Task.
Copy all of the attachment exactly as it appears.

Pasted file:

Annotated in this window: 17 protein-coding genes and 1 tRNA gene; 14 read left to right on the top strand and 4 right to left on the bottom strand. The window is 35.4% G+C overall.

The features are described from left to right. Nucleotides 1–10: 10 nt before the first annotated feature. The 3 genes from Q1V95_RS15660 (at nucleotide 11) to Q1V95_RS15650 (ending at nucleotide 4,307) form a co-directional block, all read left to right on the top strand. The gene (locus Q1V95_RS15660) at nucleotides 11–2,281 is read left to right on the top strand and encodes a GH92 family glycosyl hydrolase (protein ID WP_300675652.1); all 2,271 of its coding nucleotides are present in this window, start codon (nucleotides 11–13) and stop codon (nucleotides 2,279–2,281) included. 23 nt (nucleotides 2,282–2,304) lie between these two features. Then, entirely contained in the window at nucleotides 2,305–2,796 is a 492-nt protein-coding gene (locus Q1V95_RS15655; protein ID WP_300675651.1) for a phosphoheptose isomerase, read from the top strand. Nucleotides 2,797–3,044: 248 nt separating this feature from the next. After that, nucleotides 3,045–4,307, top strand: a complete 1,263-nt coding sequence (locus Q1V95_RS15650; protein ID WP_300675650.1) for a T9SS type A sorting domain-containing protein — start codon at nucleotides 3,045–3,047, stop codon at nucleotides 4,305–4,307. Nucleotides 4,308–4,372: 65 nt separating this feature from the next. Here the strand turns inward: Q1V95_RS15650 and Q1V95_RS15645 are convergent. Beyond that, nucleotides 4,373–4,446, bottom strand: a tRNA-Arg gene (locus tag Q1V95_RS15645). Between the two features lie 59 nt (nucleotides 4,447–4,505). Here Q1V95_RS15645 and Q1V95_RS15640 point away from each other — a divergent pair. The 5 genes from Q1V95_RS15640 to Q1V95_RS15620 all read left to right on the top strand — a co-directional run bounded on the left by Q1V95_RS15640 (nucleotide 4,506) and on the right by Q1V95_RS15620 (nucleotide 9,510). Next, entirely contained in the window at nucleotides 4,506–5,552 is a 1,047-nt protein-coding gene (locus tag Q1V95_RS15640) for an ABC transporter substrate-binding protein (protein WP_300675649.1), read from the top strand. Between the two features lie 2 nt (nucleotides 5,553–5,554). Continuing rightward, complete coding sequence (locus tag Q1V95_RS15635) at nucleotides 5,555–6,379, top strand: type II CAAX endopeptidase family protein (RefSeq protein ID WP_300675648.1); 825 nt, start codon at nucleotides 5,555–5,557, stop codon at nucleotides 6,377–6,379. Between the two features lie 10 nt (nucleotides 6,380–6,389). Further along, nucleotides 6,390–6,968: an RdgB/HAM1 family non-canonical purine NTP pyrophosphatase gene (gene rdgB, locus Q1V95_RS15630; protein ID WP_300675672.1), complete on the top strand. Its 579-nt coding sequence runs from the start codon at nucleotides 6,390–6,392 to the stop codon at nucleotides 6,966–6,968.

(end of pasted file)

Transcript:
Annotated in this window: 17 protein-coding genes and 1 tRNA gene; 14 read left to right on the top strand and 4 right to left on the bottom strand. The window is 35.4% G+C overall.

The features are described from left to right. Nucleotides 1–10: 10 nt before the first annotated feature. The 3 genes from Q1V95_RS15660 (at nucleotide 11) to Q1V95_RS15650 (ending at nucleotide 4,307) form a co-directional block, all read left to right on the top strand. The gene (locus Q1V95_RS15660) at nucleotides 11–2,281 is read left to right on the top strand and encodes a GH92 family glycosyl hydrolase (protein ID WP_300675652.1); all 2,271 of its coding nucleotides are present in this window, start codon (nucleotides 11–13) and stop codon (nucleotides 2,279–2,281) included. 23 nt (nucleotides 2,282–2,304) lie between these two features. Then, entirely contained in the window at nucleotides 2,305–2,796 is a 492-nt protein-coding gene (locus Q1V95_RS15655; protein ID WP_300675651.1) for a phosphoheptose isomerase, read from the top strand. Nucleotides 2,797–3,044: 248 nt separating this feature from the next. After that, nucleotides 3,045–4,307, top strand: a complete 1,263-nt coding sequence (locus Q1V95_RS15650; protein ID WP_300675650.1) for a T9SS type A sorting domain-containing protein — start codon at nucleotides 3,045–3,047, stop codon at nucleotides 4,305–4,307. Nucleotides 4,308–4,372: 65 nt separating this feature from the next. Here the strand turns inward: Q1V95_RS15650 and Q1V95_RS15645 are convergent. Beyond that, nucleotides 4,373–4,446, bottom strand: a tRNA-Arg gene (locus tag Q1V95_RS15645). Between the two features lie 59 nt (nucleotides 4,447–4,505). Here Q1V95_RS15645 and Q1V95_RS15640 point away from each other — a divergent pair. The 5 genes from Q1V95_RS15640 to Q1V95_RS15620 all read left to right on the top strand — a co-directional run bounded on the left by Q1V95_RS15640 (nucleotide 4,506) and on the right by Q1V95_RS15620 (nucleotide 9,510). Next, entirely contained in the window at nucleotides 4,506–5,552 is a 1,047-nt protein-coding gene (locus tag Q1V95_RS15640) for an ABC transporter substrate-binding protein (protein WP_300675649.1), read from the top strand. Between the two features lie 2 nt (nucleotides 5,553–5,554). Continuing rightward, complete coding sequence (locus tag Q1V95_RS15635) at nucleotides 5,555–6,379, top strand: type II CAAX endopeptidase family protein (RefSeq protein ID WP_300675648.1); 825 nt, start codon at nucleotides 5,555–5,557, stop codon at nucleotides 6,377–6,379. Between the two features lie 10 nt (nucleotides 6,380–6,389). Further along, nucleotides 6,390–6,968: an RdgB/HAM1 family non-canonical purine NTP pyrophosphatase gene (gene rdgB, locus Q1V95_RS15630; protein ID WP_300675672.1), complete on the top strand. Its 579-nt coding sequence runs from the start codon at nucleotides 6,390–6,392 to the stop codon at nucleotides 6,966–6,968.